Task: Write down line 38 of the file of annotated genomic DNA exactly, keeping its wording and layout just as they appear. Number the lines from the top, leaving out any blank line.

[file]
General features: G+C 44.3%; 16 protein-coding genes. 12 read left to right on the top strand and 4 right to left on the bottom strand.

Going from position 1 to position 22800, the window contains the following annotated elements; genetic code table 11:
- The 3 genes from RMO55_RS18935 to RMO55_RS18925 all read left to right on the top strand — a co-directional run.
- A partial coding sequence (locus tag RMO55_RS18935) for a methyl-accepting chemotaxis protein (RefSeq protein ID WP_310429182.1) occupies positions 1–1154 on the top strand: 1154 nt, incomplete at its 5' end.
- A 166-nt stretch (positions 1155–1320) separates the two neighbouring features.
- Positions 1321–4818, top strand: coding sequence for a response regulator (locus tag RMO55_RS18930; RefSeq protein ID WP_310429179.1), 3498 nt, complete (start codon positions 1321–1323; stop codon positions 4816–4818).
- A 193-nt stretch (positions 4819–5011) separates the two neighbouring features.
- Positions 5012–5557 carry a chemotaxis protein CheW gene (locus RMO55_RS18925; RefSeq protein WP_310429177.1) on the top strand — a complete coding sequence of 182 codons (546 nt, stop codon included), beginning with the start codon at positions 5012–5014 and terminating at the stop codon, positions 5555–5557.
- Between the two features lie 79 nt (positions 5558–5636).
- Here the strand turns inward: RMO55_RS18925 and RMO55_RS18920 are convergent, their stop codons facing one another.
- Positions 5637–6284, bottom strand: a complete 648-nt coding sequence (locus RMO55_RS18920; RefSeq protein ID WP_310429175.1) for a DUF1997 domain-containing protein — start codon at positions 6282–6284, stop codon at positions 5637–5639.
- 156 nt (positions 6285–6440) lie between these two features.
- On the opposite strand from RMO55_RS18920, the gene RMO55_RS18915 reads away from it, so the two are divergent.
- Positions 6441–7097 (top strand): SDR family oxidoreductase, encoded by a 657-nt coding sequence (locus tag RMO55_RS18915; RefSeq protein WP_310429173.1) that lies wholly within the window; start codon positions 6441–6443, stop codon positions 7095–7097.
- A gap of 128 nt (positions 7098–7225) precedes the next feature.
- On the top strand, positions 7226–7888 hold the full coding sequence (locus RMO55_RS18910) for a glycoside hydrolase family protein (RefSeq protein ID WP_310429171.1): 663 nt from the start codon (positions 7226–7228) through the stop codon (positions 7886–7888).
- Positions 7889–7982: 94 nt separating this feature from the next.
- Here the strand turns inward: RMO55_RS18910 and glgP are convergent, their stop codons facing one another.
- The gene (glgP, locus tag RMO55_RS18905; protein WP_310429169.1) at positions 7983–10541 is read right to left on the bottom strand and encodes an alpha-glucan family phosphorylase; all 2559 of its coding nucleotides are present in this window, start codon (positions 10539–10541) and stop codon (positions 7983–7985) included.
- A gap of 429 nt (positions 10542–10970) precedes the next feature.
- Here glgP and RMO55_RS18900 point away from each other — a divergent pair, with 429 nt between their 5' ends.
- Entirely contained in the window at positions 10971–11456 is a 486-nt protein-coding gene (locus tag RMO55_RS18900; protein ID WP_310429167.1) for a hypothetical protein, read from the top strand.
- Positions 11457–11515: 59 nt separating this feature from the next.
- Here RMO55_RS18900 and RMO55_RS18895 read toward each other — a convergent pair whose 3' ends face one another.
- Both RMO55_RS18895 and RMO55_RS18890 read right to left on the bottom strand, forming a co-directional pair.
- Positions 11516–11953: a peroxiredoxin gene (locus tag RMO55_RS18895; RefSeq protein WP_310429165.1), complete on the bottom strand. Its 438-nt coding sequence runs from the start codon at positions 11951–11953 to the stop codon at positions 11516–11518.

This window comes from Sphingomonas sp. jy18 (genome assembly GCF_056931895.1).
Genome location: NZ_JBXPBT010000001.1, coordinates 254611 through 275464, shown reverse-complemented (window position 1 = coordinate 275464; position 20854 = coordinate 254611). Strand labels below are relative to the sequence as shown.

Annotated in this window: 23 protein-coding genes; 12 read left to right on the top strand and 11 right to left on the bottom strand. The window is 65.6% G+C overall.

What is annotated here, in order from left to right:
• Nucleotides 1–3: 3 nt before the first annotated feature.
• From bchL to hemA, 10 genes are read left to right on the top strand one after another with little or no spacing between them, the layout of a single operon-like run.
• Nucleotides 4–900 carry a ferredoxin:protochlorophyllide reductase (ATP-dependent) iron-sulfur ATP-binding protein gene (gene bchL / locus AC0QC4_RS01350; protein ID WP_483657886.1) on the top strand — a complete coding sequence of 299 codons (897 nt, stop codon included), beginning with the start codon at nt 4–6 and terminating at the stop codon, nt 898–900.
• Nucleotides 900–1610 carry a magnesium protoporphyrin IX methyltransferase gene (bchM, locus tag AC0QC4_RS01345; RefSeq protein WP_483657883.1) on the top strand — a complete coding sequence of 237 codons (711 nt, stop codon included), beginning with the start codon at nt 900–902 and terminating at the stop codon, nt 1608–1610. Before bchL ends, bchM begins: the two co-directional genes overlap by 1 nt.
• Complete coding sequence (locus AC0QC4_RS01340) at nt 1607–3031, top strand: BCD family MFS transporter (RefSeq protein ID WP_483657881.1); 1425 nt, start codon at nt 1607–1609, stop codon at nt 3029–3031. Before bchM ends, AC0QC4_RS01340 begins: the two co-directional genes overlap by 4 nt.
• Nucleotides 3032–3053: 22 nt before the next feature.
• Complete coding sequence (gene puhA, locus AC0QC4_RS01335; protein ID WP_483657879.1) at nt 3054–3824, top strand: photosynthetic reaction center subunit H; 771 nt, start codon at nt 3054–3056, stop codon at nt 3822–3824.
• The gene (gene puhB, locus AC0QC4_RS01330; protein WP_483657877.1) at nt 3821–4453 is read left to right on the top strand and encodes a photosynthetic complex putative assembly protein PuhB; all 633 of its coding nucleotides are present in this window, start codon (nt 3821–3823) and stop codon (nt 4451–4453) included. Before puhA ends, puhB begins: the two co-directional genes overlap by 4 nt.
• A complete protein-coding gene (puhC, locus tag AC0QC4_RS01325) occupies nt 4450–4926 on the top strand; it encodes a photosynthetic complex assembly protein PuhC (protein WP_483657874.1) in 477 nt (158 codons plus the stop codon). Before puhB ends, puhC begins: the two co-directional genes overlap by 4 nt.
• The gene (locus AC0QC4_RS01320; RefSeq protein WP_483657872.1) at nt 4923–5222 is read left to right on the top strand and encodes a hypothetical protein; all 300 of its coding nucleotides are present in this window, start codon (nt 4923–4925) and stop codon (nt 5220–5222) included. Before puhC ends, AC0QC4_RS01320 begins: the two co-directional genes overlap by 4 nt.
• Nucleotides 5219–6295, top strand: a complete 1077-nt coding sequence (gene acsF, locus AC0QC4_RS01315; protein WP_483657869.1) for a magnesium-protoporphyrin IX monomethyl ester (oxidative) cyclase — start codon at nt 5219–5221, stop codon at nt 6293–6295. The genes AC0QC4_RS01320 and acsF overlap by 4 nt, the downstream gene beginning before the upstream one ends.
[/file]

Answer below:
• The gene (gene puhB, locus AC0QC4_RS01330; protein WP_483657877.1) at nt 3821–4453 is read left to right on the top strand and encodes a photosynthetic complex putative assembly protein PuhB; all 633 of its coding nucleotides are present in this window, start codon (nt 3821–3823) and stop codon (nt 4451–4453) included. Before puhA ends, puhB begins: the two co-directional genes overlap by 4 nt.